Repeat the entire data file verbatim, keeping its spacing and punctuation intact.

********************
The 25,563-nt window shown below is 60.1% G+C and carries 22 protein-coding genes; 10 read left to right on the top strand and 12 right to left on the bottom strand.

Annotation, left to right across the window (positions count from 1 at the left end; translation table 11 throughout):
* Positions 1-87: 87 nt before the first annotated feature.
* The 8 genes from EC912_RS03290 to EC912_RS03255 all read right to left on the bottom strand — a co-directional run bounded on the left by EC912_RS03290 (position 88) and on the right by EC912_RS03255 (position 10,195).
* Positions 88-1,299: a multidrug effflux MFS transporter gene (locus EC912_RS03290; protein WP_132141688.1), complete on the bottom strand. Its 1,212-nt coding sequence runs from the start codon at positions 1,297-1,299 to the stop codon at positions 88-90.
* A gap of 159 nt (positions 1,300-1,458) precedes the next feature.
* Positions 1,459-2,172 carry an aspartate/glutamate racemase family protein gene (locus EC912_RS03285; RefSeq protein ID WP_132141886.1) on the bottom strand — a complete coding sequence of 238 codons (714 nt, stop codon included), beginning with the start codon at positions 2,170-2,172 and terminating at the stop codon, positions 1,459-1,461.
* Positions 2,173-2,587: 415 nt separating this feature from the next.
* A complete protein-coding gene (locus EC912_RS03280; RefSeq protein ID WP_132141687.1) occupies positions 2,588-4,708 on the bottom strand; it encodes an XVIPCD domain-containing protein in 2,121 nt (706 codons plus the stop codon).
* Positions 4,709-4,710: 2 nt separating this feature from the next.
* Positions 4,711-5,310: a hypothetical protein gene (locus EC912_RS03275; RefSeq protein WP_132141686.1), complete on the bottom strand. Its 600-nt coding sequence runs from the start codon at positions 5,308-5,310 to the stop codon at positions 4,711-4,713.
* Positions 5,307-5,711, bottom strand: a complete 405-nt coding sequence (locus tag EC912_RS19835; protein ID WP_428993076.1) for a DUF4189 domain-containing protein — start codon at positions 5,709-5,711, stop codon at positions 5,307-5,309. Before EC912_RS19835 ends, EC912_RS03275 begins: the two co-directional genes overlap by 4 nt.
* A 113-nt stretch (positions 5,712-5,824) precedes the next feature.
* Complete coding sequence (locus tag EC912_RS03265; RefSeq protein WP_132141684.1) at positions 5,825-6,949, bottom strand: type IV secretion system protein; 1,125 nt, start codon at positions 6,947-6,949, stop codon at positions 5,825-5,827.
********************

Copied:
The 25,563-nt window shown below is 60.1% G+C and carries 22 protein-coding genes; 10 read left to right on the top strand and 12 right to left on the bottom strand.

Annotation, left to right across the window (positions count from 1 at the left end; translation table 11 throughout):
* Positions 1-87: 87 nt before the first annotated feature.
* The 8 genes from EC912_RS03290 to EC912_RS03255 all read right to left on the bottom strand — a co-directional run bounded on the left by EC912_RS03290 (position 88) and on the right by EC912_RS03255 (position 10,195).
* Positions 88-1,299: a multidrug effflux MFS transporter gene (locus EC912_RS03290; protein WP_132141688.1), complete on the bottom strand. Its 1,212-nt coding sequence runs from the start codon at positions 1,297-1,299 to the stop codon at positions 88-90.
* A gap of 159 nt (positions 1,300-1,458) precedes the next feature.
* Positions 1,459-2,172 carry an aspartate/glutamate racemase family protein gene (locus EC912_RS03285; RefSeq protein ID WP_132141886.1) on the bottom strand — a complete coding sequence of 238 codons (714 nt, stop codon included), beginning with the start codon at positions 2,170-2,172 and terminating at the stop codon, positions 1,459-1,461.
* Positions 2,173-2,587: 415 nt separating this feature from the next.
* A complete protein-coding gene (locus EC912_RS03280; RefSeq protein ID WP_132141687.1) occupies positions 2,588-4,708 on the bottom strand; it encodes an XVIPCD domain-containing protein in 2,121 nt (706 codons plus the stop codon).
* Positions 4,709-4,710: 2 nt separating this feature from the next.
* Positions 4,711-5,310: a hypothetical protein gene (locus EC912_RS03275; RefSeq protein WP_132141686.1), complete on the bottom strand. Its 600-nt coding sequence runs from the start codon at positions 5,308-5,310 to the stop codon at positions 4,711-4,713.
* Positions 5,307-5,711, bottom strand: a complete 405-nt coding sequence (locus tag EC912_RS19835; protein ID WP_428993076.1) for a DUF4189 domain-containing protein — start codon at positions 5,709-5,711, stop codon at positions 5,307-5,309. Before EC912_RS19835 ends, EC912_RS03275 begins: the two co-directional genes overlap by 4 nt.
* A 113-nt stretch (positions 5,712-5,824) precedes the next feature.
* Complete coding sequence (locus tag EC912_RS03265; RefSeq protein WP_132141684.1) at positions 5,825-6,949, bottom strand: type IV secretion system protein; 1,125 nt, start codon at positions 6,947-6,949, stop codon at positions 5,825-5,827.